Melasma, also known as Chloasma, is tan or dark skin discoloration. While it can affect anyone, it is much more common in pregnant women, and is caused by hormonal changes in the body. Thankfully, Melasma usually reverses itself once the hormone levels go back to normal.
An Overview of Melasma
Melasma spots are irregularly shaped dark patches most commonly found on the cheeks, nose, lips and forehead. It causes skin discoloration, and will fade away over time. Since it’s caused by hormonal changes, it is most common in pregnant women, those taking hormone replacement therapy and pre-menopausal women. Progesterone and estrogen can cause the skin’s melanin production to change, resulting in increased production and thus the change in skin color. It is more common in light-brown skinned women living in areas with intense sun exposure. A pre-existing thyroid disease can increase the incidence of Melasma, as can an allergic reaction to medication or cosmetics. If you aren’t pregnant, or feel that there should be no reason for hormonal changes in your body, you can talk to your dermatologist to understand what is causing it.
Treatments for Melasma
While you can opt to treat Melasma, it will usually fade away once your hormone levels return to normal. Till that time, treatments can help reduce it, but it will keep recurring as your hormone levels are not normal. Therefore, it is better to treat the underlying cause (hormonal fluctuations) rather than treating the condition itself. For example, if you have recently started taking the oral contraceptive pill, you can talk to your doctor about an alternative.
Should you still want to treat it, you can ask a dermatologist to prescribe you medication like hydroquinone. This is also available in over-the-counter creams, but in lower strength. Tretinoin can also be used, but not by pregnant women. You can also use skin lightening creams or skin bleaching creams, as they will all lighten the appearance of brown skin patches. Check with your dermatologist for prescription options, or head to your closest drug-store for natural or OTC creams you can buy.
Always do a small test on a patch of skin to make sure you aren’t allergic to any ingredients. If you are pregnant, make sure you get permission to use an OTC cream as some can have harmful side effects as well.
Chemical peels, dermabrasion, galvanic facials, laser therapy and oral Tranexamic acid are all options available to help treat Melasma. Since all these treatments will leave your skin more sensitive, you will need to avoid the sun after therapy. All of them remove the top layer of your skin, causing the layer under it to be exposed. Since this second layer hasn’t been discolored yet, your skin will appear lighter and the brown skin patches will fade away. Of course, it will come back over time until the underlying cause has been treated, so it is better to opt for expensive clinical treatments once you have determined how to deal with the root cause.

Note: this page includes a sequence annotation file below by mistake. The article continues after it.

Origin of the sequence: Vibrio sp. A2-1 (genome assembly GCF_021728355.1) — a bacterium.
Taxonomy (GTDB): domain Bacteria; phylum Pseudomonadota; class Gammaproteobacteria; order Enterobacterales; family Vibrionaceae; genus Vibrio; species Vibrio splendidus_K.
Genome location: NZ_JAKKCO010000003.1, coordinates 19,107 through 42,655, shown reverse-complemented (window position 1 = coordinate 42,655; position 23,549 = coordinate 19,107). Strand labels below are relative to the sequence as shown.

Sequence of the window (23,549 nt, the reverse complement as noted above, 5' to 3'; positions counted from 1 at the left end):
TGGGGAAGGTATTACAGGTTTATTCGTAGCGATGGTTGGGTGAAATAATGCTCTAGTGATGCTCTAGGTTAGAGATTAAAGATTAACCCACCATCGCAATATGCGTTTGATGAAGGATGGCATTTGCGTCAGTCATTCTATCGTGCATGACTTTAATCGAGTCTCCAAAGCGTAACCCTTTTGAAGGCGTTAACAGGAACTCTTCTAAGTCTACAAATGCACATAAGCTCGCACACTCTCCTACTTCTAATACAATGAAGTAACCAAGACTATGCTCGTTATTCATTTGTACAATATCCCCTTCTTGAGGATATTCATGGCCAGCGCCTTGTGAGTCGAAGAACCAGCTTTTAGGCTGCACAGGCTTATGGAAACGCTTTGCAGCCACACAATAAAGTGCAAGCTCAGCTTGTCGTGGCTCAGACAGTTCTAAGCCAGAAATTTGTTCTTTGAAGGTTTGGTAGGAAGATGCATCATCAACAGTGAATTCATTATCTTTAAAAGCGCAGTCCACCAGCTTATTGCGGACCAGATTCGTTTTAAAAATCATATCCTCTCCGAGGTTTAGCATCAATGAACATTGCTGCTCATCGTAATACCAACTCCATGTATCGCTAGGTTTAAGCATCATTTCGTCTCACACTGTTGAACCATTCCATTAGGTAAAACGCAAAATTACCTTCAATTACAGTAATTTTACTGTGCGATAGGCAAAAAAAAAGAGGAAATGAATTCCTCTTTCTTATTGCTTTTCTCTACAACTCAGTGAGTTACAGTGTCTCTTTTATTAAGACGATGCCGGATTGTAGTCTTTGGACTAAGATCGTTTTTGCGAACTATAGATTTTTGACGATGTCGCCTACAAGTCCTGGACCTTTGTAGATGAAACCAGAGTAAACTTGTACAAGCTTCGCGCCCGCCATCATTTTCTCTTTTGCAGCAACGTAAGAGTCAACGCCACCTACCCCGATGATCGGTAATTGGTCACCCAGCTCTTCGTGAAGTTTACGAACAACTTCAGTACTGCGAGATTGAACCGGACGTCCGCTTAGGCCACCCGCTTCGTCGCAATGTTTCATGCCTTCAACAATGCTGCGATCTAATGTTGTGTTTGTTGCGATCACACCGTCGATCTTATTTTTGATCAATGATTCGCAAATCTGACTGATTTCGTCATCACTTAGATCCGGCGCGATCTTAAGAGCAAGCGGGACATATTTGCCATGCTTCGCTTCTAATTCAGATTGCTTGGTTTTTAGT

If you see brown skin patches, and cannot treat it, for example when you are pregnant, you can still take steps to limit its appearance. Skin that’s affected will darken faster than the surrounding skin, so avoid going into the sun. Use a broad spectrum sunscreen with UVA and UVB protection. Opt for something with SPF protection of 30 or more. Don’t go into the sun between the hours of 10 a.m and 3 p.m when the sun’s rays are at their most intense. Wear sunglasses, wide-rimmed hats, and long-sleeved shirts and pants to avoid sun exposure.
Usually the best way to deal with it is to let it be, treat the underlying issue first, and then figure out if the skin discoloration needs to be addressed. For most women, Melasma goes away once the underlying cause has been handled, which means there is often no need to spend money on treating this issue. Of course, you might feel uncomfortable with the brown patches on your skin. You can always use makeup to cover the more obvious patches.
Take heart in the fact that once you have treated the base issue – whether it is an allergic reaction, a pregnancy, the oral contraceptive – it will fade away over time. Till then, you can use makeup to cover it up, avoid further skin damage by avoiding the sun, and be patient.